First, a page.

Please welcome Mary, who is a special education teacher and children’s yoga teacher. Today, she shares with us some strategies of how to successfully include students with special needs into your yoga class. Check out our Collection of Yoga Therapy Ideas for Kids for further information.
In most classrooms and event spaces with children, there are students with additional needs. You may teach a class where a student has a specific disability (for example, learning disability, speech and language impairment, autism, or ADHD) or a student who is defiant, chatty, or very shy. You may also simply catch a child on a bad day. It is important to identify these students and their special needs in your class quickly, so that you can set them up for success. Of course we hope that every single student will benefit from yoga, and here are some tips for how best to incorporate every student into your yoga class.
7 ways to involve students with special needs into your yoga class:
- Begin and end the lesson the same way every time. I typically dim the lights and begin with a breathing exercise or meditation and end in Savasana (Resting Pose) while playing classical music.
- Let the children know the agenda for today’s lesson in advance. As soon as the initial breathing/meditation exercise ends, tell them what to expect. This helps alleviate anxiety and nervousness, lets the children get excited to participate, and eliminates questions.
- If possible, ask a child in need to help you choose the agenda. Before the lesson begins, quietly ask them if they would prefer choice A or choice B. If they have input on the agenda, they are more likely to participate well.
- Stick to the agenda.
2. Give a heads up:
- Give a warning before you transition. For example: “In two minutes, we are moving on to our next activity.”
- Let students know how long they will have their eyes closed in Savasana (Resting Pose) or a meditation. For example: “You will be here for one minute. I will let you know when to open your eyes.” This way, they are not peeking to see if they are still supposed to be lying there.
- During an activity where not every child will get a turn to do something special, let them know in advance. For example: “We only have twenty minutes for this game. Do you think we will have enough time for everyone to get a turn?” It is likely that they will respond with a no on their own. Then say, “If you get a turn today, that’s great. If not, no biggie. You will get a turn next time.”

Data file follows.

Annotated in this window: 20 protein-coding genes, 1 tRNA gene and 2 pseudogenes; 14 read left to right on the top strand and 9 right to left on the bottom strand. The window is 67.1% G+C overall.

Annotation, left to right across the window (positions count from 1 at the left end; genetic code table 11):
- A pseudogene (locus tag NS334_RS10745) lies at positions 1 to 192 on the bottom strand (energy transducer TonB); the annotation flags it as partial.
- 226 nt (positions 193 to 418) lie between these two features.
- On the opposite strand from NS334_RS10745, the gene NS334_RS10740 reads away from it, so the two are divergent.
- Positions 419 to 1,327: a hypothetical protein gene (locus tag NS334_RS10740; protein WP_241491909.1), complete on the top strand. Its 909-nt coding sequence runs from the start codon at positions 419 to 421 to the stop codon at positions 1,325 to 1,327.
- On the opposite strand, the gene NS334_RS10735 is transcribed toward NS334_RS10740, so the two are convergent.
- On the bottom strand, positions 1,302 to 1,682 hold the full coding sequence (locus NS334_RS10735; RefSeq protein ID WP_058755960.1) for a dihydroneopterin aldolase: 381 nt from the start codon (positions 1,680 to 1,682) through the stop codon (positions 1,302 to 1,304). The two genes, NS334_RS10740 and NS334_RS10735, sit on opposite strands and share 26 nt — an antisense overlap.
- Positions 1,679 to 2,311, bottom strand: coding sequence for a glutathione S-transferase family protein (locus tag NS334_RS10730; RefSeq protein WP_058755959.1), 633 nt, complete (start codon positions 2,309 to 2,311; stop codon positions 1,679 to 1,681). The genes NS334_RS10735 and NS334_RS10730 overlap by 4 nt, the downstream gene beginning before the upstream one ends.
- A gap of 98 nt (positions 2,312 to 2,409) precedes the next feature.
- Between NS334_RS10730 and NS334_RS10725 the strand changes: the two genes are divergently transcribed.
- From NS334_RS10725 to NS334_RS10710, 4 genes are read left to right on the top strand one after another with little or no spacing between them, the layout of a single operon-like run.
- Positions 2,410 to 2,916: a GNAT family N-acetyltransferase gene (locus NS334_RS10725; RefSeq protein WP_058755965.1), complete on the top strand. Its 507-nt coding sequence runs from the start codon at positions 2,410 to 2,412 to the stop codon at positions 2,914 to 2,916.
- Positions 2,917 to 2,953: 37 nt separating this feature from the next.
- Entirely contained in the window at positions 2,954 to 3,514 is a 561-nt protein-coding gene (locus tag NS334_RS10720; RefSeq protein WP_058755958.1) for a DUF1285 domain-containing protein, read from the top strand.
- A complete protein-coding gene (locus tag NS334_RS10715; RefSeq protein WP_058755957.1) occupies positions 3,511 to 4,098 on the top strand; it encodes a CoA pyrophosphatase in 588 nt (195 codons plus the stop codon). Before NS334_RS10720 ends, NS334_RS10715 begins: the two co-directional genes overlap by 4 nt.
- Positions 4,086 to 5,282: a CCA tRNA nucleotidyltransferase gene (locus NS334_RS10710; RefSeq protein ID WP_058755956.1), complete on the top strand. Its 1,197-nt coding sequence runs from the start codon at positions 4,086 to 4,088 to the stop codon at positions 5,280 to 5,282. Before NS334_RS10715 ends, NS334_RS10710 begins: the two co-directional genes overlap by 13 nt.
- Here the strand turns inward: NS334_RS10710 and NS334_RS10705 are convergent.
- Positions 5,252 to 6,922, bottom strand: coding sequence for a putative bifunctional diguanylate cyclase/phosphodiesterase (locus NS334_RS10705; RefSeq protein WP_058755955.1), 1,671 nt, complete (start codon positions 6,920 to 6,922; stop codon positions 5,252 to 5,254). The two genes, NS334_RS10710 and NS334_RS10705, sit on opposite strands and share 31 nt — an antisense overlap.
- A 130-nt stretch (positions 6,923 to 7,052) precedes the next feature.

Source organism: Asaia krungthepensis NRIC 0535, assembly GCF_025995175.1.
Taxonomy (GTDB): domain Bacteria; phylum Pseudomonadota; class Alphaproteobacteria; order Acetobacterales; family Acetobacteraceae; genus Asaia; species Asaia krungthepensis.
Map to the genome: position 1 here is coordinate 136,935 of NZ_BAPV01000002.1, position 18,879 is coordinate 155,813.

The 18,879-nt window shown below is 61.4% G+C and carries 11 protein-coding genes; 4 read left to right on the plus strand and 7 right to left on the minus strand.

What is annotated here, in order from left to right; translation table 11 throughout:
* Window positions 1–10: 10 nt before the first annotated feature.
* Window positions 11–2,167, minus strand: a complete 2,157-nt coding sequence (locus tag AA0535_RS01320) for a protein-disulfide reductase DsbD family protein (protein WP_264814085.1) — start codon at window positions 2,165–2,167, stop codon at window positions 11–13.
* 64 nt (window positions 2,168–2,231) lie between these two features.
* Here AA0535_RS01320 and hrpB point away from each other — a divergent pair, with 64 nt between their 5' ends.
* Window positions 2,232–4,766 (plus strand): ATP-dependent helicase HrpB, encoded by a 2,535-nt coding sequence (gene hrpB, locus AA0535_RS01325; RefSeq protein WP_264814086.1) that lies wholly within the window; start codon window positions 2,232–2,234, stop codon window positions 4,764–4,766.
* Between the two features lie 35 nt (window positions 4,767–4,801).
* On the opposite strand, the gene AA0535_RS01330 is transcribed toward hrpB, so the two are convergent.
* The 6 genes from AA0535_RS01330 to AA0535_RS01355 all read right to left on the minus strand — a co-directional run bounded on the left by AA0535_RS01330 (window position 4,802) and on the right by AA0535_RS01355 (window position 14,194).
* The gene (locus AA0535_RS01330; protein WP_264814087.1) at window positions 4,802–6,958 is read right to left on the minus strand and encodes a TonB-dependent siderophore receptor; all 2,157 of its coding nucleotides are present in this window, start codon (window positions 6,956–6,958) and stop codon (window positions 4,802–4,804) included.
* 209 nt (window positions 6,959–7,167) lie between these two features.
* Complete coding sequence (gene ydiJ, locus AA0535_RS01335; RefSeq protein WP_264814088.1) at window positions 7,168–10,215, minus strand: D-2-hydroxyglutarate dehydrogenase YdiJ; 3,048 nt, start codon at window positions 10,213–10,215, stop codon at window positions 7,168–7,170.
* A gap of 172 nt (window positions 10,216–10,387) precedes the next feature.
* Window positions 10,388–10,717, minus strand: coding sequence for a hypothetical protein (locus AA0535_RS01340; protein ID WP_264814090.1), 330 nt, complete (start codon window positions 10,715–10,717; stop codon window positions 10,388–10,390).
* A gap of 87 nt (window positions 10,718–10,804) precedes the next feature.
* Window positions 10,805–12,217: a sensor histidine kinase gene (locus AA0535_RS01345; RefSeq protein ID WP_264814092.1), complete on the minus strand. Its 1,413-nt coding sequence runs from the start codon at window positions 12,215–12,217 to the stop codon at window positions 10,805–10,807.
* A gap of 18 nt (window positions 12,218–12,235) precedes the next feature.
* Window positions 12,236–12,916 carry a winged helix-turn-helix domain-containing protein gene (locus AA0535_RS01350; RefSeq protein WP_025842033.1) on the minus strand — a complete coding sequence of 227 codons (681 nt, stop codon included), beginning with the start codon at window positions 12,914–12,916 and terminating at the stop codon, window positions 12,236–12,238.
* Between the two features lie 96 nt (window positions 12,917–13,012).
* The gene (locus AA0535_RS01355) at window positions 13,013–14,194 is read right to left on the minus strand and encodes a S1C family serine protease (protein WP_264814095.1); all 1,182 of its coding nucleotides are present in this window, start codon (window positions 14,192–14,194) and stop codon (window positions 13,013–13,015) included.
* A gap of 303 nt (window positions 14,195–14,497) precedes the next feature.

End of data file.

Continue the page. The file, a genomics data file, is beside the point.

3. Seating arrangement:
- Always seat a child in need right next to you. My students sit in a circle so that we can all see each other. Often, the girls who are confident, well-behaved, and love yoga race to sit beside me. I will quietly compliment them that they have such great behavior in class and say that I know they will follow my directions in a different spot, and ask if it would be okay for me to move them. I make sure that they feel special and involved and still give them fair attention. Then I will discreetly move a child in need to be closest to me so that I can facilitate easily.
- Ask students to make a good choice and sit next to someone who will help them stay focused.
4. Use child-friendly language:
- It is very important to develop a rapport with children in need. Talk to them about topics that interest them. If you know a student is very interested planes, tell him before class begins about a flight you are taking soon and let him know that you will need his help when we practice airplane pose.
- I have coined my favorite child-friendly term: “My muscles are saying hi!” It is a great way to explain how my muscles are turned on and I feel my body stretching and strengthening, but they are definitely not saying, “Ouch!”
5. Rewards/Discipline program: